Main Roads WA is reporting just now, as Christmas and New Year descends upon us, that ‘Design is progressing’ on the ‘Swan River Crossings Project’, that is the project to remove most of the Old Traffic Bridge and replace it with a new traffic bridge as well as construct a new rail bridge nearby.
As we know, the project is being undertaken by the Fremantle Bridges Alliance, a consortium made up of Main Roads WA, Laing O’Rourke Australia Construction, Arup and WSP.
As to progress on ‘Design’ the advice is that –
Planning and development is continuing on the Swan River Crossings Project. Following community and stakeholder feedback, our project team are currently reviewing and assessing alignments at the southern intersection at Queen Victoria Street (Fremantle Traffic Bridge) and Canning Highway, Fremantle. The design assessment is ongoing, and further details will be available soon.
Early investigations and geotechnical works commenced in April this year and involved extensive water, service and road pavement inspections to inform the design development for this project. The works are progressing well and are expected to be completed in early 2022. Thank you for your ongoing patience while we undertake these important early phases of works.
Connecting North Fremantle Station to the Swan River
The Swan River Crossings Project includes building the next stage of the Fremantle Principal Shared Path (PSP), which will connect North Fremantle Train Station to a new bridge over the Swan River.
The Stage 4 Fremantle PSP will be located within the existing rail corridor of the Fremantle line, which includes a bridge over Tydeman Road. It will connect to the recently opened 2.1 km PSP between Victoria Street Station and North Fremantle Station. The new PSP will improve pedestrian and cycling connectivity, providing a connected, and continuous route for pedestrians and cyclists, creating safer access to the local and surrounding areas.
As to ‘Bridge condition‘, the advice is that the recent routine inspection of the Fremantle Traffic Bridge, undertaken as part of Main Roads Asset Management Strategy for timber bridges, has confirmed the timber and steel elements of the bridge are continuing to deteriorate. A summary of the preliminary findings of the bridge condition is currently being developed.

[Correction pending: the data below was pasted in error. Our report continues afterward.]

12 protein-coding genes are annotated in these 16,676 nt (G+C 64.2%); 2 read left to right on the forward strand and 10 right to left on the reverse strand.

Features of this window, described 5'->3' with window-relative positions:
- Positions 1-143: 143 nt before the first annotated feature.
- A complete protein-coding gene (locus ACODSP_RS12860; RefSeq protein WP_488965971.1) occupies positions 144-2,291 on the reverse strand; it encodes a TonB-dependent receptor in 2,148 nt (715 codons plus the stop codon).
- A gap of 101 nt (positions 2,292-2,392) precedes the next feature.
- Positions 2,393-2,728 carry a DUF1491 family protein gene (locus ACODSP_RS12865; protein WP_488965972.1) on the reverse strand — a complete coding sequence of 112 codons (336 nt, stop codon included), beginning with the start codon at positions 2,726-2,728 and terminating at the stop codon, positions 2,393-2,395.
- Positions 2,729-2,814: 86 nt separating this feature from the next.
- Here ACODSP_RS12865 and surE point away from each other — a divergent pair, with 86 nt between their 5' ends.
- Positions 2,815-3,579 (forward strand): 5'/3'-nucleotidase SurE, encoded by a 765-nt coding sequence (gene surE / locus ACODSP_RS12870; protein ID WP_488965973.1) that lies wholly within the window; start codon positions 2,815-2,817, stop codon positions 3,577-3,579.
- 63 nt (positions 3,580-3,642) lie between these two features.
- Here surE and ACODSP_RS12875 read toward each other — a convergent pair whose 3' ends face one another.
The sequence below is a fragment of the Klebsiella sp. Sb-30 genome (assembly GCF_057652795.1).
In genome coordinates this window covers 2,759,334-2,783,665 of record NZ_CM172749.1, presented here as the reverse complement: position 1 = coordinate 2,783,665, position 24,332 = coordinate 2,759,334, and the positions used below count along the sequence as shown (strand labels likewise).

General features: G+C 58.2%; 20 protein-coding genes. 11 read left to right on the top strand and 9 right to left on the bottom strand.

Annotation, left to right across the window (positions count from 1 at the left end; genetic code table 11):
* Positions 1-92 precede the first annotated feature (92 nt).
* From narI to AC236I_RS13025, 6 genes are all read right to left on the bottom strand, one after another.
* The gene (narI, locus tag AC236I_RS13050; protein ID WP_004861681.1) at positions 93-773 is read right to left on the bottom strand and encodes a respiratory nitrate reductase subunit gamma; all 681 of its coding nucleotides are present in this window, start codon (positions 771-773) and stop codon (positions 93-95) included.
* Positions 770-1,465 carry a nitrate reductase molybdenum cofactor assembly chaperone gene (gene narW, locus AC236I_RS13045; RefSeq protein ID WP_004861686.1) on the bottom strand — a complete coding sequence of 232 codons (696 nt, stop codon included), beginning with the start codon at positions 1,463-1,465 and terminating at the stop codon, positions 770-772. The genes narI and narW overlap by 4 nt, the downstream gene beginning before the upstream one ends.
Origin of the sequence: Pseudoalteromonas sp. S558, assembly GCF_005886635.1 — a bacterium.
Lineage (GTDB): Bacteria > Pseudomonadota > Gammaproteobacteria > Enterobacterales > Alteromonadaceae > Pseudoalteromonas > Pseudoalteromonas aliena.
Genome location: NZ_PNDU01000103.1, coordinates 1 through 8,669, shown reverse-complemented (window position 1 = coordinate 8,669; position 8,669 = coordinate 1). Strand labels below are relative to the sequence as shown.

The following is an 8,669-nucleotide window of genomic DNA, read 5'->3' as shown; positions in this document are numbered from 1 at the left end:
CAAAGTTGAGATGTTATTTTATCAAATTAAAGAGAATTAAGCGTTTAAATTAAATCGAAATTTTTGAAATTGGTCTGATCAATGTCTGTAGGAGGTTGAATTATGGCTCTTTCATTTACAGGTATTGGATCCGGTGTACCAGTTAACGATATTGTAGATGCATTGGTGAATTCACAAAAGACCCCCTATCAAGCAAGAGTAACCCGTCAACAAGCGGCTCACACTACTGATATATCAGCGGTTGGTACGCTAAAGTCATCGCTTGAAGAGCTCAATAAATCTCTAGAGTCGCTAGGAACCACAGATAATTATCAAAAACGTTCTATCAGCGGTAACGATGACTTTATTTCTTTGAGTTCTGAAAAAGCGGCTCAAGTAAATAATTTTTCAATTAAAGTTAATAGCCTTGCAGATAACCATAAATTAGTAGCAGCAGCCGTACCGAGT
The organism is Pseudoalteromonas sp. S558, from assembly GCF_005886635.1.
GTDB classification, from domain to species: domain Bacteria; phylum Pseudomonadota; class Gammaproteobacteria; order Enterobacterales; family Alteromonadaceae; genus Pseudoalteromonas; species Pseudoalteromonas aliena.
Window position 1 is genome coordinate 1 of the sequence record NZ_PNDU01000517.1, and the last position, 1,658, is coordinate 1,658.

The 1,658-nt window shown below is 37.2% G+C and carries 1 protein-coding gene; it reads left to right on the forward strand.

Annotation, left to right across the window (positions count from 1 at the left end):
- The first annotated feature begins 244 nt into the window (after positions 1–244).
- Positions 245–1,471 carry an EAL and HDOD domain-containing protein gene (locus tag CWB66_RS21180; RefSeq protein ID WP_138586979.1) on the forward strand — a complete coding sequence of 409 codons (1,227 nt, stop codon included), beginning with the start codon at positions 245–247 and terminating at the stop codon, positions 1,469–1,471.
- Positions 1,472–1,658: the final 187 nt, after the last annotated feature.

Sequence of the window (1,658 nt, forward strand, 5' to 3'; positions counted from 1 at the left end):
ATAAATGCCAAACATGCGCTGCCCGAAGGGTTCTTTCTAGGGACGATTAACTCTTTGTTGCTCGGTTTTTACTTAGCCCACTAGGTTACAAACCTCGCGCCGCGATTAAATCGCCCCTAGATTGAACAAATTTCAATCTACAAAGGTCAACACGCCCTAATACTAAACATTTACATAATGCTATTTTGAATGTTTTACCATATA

Main Roads WA also list what they say are ‘frequently asked questions’, and provide their answers to them, as follows.
Will it be easier to navigate under the new bridges?
In late 2020, Main Roads sought feedback from the community and stakeholders about the Swan River Crossings Project. A key issue raised during consultation was the safety for river users navigating through the narrow channel under the bridge and the overhead bridge clearance.
The project is designed to offer improved river user safety with higher and wider spans for yachts and recreational boats, emergency services (such as Water Police vessels) and it will have the capacity to accommodate new, larger vessels and future tourism growth.
What about cycling and walking paths?
We plan to build a new bridge which will provide significantly better amenity for people walking and cycling across the river.
Why do we need a new rail bridge?
Currently, freight and passenger services share one rail bridge. The project will build a new rail bridge exclusively for passenger trains, which means the existing one can be dedicated to freight, significantly improving current capacity. Having different train systems share a section of track not only requires complex management but is impacting the volume of freight that can be shifted by rail.
Rail freight currently takes more than 105,000 trucks off our roads each year, but this is nearing capacity. Unless we improve the current situation to maximise the use of rail, more freight will have to be shifted by trucks on our roads.
When will the construction begin?
There will be construction impacts for nearby residents, businesses, and road users. Early works are expected to commence in mid-2022.
Will there be traffic and rail disruption during construction?
Yes, there will be some disruptions throughout the project, and we will keep the community up to date – that includes train and bus travellers, drivers, pedestrians, and cyclists as well as boaties and ferry operators.
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